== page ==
Alabama law to require cursive writing in state schools

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MONTGOMERY, Ala. — Cursive is making a comeback in Alabama.

Lexi’s Law, which requires cursive writing to be taught by the end of third grade in all state schools, will go into effect on Aug. 1, the Montgomery Advertiser reports. According to the plan, students will begin learning cursive from second grade through a five-day lesson plan that covers lower- and upper-case letters.

“Cursive writing should not be ignored, but of course, it’s always a possibility some things get laid aside and may get pushed off when other academics may seem more important at that time,” said Malissa Valdes-Hubert, spokeswoman for the Alabama Department of Education, according to WSFA.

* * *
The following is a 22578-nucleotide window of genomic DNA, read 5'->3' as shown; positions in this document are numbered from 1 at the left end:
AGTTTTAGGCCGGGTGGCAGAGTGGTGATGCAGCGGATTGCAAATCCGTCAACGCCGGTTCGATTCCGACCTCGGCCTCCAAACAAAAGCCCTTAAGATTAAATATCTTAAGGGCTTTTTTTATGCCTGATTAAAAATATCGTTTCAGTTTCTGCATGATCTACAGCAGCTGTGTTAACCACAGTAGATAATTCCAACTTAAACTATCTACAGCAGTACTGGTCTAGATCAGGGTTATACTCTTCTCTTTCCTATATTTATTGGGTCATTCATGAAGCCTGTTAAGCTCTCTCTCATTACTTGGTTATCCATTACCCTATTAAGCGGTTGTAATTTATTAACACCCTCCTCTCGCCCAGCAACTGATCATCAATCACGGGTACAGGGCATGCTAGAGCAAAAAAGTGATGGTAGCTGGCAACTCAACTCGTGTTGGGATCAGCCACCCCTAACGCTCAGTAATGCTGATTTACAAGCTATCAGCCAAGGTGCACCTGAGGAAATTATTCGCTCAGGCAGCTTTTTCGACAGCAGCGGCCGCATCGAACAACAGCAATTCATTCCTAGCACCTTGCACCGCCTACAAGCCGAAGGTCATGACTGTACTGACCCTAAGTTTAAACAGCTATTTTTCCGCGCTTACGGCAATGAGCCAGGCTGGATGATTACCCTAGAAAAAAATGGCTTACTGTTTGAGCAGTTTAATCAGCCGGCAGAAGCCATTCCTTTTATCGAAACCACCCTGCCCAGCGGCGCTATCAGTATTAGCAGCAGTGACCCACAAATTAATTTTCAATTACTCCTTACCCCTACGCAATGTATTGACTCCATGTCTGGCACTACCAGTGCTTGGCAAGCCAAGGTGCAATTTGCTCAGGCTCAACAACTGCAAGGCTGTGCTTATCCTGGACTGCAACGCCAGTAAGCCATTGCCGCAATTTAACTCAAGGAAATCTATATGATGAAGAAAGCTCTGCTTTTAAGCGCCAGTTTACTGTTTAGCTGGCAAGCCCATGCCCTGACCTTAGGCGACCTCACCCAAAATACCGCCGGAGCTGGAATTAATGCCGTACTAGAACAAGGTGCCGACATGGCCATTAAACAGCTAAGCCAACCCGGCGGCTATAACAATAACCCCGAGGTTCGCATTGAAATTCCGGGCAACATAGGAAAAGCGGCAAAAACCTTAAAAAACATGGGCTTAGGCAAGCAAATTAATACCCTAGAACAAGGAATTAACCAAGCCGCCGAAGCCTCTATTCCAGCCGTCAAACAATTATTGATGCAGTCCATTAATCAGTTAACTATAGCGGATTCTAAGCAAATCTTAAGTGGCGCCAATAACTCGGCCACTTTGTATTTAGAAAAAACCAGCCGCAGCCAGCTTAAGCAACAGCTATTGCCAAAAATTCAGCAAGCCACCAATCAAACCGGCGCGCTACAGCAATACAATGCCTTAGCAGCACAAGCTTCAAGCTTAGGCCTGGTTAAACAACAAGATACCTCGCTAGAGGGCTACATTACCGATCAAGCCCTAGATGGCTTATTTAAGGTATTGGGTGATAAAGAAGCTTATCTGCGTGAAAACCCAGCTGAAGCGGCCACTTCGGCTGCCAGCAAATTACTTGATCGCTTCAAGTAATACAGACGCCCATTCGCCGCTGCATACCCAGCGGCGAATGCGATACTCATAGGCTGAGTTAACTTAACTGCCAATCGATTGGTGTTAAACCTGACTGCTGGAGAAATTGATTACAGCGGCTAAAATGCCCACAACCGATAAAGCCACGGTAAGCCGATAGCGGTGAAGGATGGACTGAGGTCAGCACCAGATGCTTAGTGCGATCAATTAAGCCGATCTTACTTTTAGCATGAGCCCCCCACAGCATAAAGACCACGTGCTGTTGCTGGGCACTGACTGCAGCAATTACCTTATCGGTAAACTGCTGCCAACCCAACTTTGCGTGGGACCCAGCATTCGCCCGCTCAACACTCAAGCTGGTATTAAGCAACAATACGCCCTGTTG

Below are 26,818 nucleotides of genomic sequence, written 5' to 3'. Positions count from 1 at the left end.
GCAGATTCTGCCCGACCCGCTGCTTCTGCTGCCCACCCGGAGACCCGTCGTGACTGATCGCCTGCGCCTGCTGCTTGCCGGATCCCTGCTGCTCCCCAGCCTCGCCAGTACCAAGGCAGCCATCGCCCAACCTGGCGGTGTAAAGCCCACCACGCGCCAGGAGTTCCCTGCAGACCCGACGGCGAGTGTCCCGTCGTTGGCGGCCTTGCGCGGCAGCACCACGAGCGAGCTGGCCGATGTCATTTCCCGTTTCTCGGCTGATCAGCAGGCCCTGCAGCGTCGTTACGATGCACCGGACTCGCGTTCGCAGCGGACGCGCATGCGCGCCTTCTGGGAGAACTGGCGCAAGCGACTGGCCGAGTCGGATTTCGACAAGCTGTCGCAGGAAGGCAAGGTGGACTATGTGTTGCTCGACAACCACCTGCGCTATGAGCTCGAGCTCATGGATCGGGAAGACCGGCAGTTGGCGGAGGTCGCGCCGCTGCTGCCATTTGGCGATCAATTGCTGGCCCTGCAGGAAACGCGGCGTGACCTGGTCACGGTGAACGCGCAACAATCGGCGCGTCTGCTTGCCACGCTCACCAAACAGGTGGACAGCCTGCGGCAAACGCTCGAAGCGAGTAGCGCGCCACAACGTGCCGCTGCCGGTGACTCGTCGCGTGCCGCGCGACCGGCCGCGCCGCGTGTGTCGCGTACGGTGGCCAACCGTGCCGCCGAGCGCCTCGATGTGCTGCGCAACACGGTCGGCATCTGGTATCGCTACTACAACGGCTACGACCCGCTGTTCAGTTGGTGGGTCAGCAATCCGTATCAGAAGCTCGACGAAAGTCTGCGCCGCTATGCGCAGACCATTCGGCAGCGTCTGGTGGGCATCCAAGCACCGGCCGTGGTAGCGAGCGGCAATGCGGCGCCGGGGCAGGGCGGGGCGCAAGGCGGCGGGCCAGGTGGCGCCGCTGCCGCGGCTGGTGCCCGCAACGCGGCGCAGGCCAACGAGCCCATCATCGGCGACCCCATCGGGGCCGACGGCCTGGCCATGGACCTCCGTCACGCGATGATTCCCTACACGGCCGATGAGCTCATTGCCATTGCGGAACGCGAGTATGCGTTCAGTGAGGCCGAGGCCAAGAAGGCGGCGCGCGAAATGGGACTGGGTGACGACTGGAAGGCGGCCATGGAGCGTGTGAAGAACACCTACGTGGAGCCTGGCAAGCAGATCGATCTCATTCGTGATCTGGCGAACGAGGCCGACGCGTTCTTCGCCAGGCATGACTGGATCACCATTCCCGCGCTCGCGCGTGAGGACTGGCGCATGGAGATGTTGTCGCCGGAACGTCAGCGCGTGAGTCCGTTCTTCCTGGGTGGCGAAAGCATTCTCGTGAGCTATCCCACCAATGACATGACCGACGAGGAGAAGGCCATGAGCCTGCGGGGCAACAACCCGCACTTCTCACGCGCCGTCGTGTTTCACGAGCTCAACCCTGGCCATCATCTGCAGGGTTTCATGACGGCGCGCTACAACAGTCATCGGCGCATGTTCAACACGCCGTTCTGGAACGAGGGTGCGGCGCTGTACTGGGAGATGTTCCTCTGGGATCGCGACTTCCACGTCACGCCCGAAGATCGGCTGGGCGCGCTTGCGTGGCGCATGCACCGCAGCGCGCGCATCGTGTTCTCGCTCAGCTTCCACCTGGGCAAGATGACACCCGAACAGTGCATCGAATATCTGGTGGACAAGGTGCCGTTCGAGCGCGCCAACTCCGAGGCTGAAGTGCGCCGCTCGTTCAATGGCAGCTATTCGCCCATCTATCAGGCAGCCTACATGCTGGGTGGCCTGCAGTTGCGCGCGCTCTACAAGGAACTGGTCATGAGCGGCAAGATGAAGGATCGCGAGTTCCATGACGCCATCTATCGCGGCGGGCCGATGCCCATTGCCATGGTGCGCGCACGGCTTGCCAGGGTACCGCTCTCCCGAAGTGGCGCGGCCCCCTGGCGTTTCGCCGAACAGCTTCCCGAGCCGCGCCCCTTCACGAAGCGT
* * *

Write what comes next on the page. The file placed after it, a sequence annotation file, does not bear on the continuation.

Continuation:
Some Alabama counties already have regulations in place for teaching children cursive writing.

“We already have an elementary guideline in place that sets the standards for cursive handwriting,” Autauga County superintendent Agee said. “By the end of kindergarten, students should be able to write all their letters in lower case in cursive and by third grade, they should be able to write legibly in cursive.”

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